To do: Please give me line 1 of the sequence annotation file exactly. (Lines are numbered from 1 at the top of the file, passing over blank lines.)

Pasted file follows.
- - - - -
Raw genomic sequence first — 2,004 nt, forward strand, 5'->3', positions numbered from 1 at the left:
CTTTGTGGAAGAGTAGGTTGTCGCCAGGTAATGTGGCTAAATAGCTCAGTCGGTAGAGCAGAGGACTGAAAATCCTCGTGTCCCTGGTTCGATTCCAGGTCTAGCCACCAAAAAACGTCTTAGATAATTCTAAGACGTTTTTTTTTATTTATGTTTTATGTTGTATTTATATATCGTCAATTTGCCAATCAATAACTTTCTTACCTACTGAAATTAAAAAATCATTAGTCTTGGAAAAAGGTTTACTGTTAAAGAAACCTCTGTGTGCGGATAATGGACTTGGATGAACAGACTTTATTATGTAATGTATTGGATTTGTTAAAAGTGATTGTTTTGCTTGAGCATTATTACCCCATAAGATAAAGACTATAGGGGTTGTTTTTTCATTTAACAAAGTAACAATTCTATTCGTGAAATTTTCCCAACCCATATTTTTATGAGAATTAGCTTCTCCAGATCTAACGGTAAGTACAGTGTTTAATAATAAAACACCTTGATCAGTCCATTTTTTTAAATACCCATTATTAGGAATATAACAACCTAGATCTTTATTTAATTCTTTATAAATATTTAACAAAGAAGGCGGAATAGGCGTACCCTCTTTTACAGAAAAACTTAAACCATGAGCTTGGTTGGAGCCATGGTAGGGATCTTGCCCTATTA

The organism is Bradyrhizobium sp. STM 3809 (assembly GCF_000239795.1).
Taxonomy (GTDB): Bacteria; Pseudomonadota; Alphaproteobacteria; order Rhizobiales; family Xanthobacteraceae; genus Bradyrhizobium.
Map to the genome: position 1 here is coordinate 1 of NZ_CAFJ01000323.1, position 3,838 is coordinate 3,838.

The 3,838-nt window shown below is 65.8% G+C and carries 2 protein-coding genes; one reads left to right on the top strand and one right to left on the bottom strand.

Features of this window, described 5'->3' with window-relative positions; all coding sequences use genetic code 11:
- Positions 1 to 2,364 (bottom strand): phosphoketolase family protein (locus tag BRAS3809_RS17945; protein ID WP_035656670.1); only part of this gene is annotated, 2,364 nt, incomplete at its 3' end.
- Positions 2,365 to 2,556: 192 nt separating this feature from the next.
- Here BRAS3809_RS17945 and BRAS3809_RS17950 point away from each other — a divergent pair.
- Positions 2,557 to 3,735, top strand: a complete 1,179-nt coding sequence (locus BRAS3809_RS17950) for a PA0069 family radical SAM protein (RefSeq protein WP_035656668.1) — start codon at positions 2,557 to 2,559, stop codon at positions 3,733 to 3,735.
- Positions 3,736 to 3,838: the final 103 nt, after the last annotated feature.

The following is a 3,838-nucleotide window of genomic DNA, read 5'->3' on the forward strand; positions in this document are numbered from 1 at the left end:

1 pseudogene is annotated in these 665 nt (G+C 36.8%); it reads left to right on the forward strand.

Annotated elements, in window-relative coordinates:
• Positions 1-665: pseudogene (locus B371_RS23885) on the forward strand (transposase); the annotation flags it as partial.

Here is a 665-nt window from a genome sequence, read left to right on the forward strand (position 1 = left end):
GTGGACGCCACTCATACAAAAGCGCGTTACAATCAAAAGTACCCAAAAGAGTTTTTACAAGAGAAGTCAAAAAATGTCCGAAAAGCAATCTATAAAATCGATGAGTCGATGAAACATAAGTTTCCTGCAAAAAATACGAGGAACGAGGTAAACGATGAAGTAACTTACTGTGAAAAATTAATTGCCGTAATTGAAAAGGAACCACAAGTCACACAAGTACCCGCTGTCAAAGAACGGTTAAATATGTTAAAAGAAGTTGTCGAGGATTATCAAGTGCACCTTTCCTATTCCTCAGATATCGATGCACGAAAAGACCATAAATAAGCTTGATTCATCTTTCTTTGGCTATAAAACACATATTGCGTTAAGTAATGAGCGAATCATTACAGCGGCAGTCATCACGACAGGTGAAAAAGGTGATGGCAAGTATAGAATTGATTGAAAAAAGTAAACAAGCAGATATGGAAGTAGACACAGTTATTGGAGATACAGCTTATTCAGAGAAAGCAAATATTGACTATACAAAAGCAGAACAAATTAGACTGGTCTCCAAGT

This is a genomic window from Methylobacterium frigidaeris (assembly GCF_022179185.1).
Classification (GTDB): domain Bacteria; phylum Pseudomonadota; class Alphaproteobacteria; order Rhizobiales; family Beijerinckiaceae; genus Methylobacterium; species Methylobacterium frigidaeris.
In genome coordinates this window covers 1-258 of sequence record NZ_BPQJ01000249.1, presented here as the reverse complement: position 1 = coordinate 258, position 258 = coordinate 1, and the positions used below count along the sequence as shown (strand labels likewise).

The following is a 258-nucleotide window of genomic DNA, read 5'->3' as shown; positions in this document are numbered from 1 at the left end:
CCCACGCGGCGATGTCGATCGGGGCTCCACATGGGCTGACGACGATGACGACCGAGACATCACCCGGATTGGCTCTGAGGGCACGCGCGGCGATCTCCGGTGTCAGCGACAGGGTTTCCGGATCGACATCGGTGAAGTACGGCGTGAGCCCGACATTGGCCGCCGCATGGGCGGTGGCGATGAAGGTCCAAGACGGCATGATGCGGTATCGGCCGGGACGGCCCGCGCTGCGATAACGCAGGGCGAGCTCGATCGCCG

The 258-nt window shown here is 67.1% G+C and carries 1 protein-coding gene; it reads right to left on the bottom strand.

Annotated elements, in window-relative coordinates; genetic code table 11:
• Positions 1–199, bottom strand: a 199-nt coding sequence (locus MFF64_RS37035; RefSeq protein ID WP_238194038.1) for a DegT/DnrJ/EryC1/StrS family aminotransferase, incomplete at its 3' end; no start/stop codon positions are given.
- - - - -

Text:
Raw genomic sequence first — 2,004 nt, forward strand, 5'->3', positions numbered from 1 at the left: